OBJECTIVES--Characterisation of the airborne concentration of 13 polycyclic aromatic hydrocarbons (PAHs) at various workplaces in a graphite electrode and a coke production plant. Validation of the urinary excretion of 1-hydroxypyrene (hydroxypyrene) as a biological marker of exposure to PAH. DESIGN--Cross sectional study of workers exposed to PAHs (106 in the graphite electrode producing plant and 16 in the coke works). METHODS--Personal air sampling during at least six hours per workshift using a glass fibre filter and a Chromosorb 102 solid sorbent tube and analysis of PAHs by high performance liquid chromatography (HPLC) and spectrofluorometric detection (SFD). Collection of spot urine samples before and after the shift and analysis of 1-hydroxypyrene by HPLC and SFD. RESULTS--The workers most exposed to PAHs were those occupied at the topside area of the coke oven plant and those working in the blending and impregnation areas of the graphite electrode producing plant (mean airborne concentration of total PAHs: 199 and 223 micrograms/m3 respectively). Except for naphthalene and perylene, the relative proportion of the different PAHs did not differ between the plants. Pyrene concentration in air was highly correlated with the total airborne PAH concentration (r = 0.83, p < 0.0001) and the correlation coefficients between hydroxypyrene concentration in postshift urine samples and pyrene or total PAHs in air were 0.67 (p < 0.0001) and 0.72 (p < 0.0001) respectively. Excretion of hydroxypyrene doubled when the exposure to pyrene in air increased 10-fold. The half life for the urinary excretion of hydroxypyrene was around 18 hours (95% confidence interval 16.1-19.8). Smoking habits only explained 2.3% of the variance in hydroxypyrene excretion compared with 45% for the pyrene concentration in air. CONCLUSION--The determination of the urinary excretion of hydroxypyrene in postshift urine samples can be used as a suitable biomarker to assess individual exposure to

  4. Autopsy tissues as biological monitors of human exposure to environmental pollutants. A case study: Concentrations of metals and PCDD/Fs in subjects living near a hazardous waste incinerator.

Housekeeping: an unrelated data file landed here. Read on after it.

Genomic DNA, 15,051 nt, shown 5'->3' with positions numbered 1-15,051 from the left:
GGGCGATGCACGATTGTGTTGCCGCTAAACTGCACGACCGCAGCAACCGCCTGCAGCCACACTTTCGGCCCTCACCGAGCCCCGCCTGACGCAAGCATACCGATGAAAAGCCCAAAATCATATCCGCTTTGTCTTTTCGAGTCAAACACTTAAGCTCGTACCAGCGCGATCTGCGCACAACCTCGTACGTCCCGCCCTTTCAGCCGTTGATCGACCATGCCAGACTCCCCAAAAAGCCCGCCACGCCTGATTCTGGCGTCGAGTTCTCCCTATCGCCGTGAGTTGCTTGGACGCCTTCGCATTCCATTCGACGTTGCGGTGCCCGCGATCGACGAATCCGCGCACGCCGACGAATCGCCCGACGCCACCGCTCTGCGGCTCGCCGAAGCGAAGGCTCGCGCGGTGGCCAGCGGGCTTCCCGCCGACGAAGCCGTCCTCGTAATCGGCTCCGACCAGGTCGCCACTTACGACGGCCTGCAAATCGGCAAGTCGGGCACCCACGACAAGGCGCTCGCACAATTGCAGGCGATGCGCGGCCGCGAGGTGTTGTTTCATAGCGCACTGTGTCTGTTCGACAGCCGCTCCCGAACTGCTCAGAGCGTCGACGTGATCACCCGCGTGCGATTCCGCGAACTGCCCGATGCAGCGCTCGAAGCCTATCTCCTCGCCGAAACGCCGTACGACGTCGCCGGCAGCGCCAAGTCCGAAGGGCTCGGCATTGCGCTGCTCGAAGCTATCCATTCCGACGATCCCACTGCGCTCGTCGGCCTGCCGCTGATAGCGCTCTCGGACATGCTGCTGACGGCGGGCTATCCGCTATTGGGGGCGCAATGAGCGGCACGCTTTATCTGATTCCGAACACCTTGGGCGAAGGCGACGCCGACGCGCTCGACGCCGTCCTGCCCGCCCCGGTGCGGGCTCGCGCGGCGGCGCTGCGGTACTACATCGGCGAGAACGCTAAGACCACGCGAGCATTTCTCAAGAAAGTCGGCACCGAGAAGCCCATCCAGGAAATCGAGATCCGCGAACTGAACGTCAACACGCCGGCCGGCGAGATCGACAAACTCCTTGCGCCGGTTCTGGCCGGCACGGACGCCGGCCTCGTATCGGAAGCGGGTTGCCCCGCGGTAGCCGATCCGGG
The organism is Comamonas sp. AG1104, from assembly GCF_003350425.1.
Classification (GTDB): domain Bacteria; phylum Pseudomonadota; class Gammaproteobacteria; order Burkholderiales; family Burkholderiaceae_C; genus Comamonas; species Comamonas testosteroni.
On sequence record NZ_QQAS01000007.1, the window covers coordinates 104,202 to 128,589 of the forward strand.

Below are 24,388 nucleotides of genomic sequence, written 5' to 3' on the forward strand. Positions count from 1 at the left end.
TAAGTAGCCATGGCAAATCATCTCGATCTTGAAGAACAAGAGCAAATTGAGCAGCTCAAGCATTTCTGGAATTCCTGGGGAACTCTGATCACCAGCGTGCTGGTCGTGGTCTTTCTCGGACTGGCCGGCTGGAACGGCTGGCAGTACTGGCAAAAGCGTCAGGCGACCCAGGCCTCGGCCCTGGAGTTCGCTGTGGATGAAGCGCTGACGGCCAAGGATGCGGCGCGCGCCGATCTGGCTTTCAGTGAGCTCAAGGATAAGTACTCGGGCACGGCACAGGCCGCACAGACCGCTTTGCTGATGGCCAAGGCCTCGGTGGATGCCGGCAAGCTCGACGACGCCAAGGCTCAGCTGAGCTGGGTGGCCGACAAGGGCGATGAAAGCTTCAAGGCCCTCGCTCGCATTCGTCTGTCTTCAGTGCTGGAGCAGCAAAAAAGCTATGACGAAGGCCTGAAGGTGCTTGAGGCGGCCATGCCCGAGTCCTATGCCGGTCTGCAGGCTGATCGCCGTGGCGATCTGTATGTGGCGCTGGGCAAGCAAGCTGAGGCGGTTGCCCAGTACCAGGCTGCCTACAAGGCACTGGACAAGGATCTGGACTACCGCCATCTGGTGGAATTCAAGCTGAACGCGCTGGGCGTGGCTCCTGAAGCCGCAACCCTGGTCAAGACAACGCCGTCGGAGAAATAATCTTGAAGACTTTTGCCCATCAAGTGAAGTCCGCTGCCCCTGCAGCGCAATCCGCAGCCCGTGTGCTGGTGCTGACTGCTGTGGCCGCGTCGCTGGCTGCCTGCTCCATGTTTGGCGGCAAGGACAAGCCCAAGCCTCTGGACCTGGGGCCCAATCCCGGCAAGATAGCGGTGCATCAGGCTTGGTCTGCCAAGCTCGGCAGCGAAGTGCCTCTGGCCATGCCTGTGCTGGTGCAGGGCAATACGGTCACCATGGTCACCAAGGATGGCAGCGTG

PubMed

    Domingo, José L; García, Francisco; Nadal, Martí; Schuhmacher, Marta

    2017-04-01

    Human biomonitoring is of tremendous importance to prevent potential adverse effects derived from human exposure to chemicals. Blood and urine are among the biological monitors more frequently used. However, biological matrices such as breast milk, hair, nails, saliva, feces, teeth, and expired air are also often used. In addition, and focused mainly on long-term exposure, adipose tissue and other human tissues like bone, liver, brain or kidney, are also used as biological monitors of certain substances, especially for long-term biomonitoring. However, for this kind of tissues sampling is always a limiting factor. In this paper, we have examined the role of autopsy tissues as biological monitors of human exposure to environmental pollutants. For it, we have used a case study conducted near a hazardous waste incinerator (HWI) in Catalonia (Spain), in which the concentrations of metals and polychlorinated dibenzo-p-dioxins and dibenzofurans (PCDD/Fs), have been periodically determined in autopsy tissues of subjects living in the area under potential influence of the facility. This case study does not show advantages -in comparison to other appropriate biomonitors such as blood- in using autopsy tissues in the monitoring of long-term exposure to metals and PCDD/Fs.

  5. Longitudinal biological exposure to carotenoids is associated with breast cancer-free survival in the Women's Healthy Eating and Living Study.

    PubMed

    Rock, Cheryl L; Natarajan, Loki; Pu, Minya; Thomson, Cynthia A; Flatt, Shirley W; Caan, Bette J; Gold, Ellen B; Al-Delaimy, Wael K; Newman, Vicky A; Hajek, Richard A; Stefanick, Marcia L; Pierce, John P

    2009-02-01

    In some cohort studies, a high-vegetable diet has been associated with greater likelihood of recurrence-free survival in women diagnosed with breast cancer. Carotenoids are obtained primarily from vegetables and fruit and they exhibit biological activities that may specifically reduce the progression of mammary carcinogenesis. The present analysis examines the relationship between plasma carotenoids at enrollment and 1, 2 or 3, 4, and 6 years and breast cancer-free survival in the Women's Healthy Eating and Living Study participants (N = 3,043), who had been diagnosed with early-stage breast cancer. The primary end point was time to a second breast cancer event (a recurrence or new primary breast cancer). An average carotenoid concentration over time was estimated for each participant as the average area under the plasma carotenoid curve formed by the plasma carotenoid concentrations at scheduled clinic visits. Multiple regression Cox proportional hazards analysis with adjustment for prognostic and other factors was used to examine the association between carotenoids and breast cancer-free survival. A total of 508 (16.7%) breast cancer events occurred over a median 7.12 years follow-up. Compared with the lowest tertile, the hazard ratio for the medium/high plasma carotenoid tertiles was 0.67 (95% confidence interval, 0.54-0.83) after adjustment. The interaction between the study group and tertile of average carotenoid concentration over time was not significant (P = 0.23). Higher biological exposure to carotenoids, when assessed over the time frame of the study, was associated with greater likelihood of breast cancer-free survival regardless of study group assignment.